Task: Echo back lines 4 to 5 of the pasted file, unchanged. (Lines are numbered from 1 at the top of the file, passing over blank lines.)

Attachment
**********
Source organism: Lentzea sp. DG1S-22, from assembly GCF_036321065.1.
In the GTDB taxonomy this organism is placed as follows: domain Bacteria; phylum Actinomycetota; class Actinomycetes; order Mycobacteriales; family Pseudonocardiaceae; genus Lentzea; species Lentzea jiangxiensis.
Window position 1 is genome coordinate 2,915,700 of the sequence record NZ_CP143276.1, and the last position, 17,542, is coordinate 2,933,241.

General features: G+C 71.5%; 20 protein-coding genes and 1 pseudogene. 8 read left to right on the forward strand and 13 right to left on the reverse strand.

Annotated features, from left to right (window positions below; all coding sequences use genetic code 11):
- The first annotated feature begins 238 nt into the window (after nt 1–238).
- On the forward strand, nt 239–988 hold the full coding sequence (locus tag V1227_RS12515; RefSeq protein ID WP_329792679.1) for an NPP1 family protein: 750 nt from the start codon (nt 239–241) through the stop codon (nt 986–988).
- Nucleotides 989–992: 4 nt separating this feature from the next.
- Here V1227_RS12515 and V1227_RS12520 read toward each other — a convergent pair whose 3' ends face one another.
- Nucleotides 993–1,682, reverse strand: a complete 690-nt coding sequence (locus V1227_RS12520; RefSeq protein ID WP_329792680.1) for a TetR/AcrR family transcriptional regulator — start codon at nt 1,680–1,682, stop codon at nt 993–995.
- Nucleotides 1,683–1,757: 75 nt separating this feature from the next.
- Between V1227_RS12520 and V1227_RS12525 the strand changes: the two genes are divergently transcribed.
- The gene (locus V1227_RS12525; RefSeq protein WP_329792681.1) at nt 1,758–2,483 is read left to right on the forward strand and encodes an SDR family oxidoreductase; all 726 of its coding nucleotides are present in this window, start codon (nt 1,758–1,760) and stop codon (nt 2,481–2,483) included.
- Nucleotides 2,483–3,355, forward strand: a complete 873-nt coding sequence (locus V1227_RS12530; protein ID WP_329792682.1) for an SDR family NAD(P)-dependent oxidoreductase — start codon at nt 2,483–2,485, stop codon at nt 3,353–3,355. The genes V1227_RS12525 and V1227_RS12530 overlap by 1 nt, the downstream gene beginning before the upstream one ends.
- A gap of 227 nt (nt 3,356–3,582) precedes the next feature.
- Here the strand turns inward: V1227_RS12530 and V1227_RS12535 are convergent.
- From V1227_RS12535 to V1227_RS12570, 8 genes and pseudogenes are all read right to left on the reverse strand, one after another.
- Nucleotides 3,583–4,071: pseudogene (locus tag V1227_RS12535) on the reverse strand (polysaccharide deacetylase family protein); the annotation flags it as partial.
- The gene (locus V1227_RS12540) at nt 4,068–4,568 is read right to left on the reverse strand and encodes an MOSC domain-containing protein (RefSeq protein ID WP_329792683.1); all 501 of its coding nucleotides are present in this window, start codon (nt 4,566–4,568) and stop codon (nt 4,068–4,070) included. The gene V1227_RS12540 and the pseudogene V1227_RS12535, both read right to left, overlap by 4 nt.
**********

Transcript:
General features: G+C 71.5%; 20 protein-coding genes and 1 pseudogene. 8 read left to right on the forward strand and 13 right to left on the reverse strand.

Annotated features, from left to right (window positions below; all coding sequences use genetic code 11):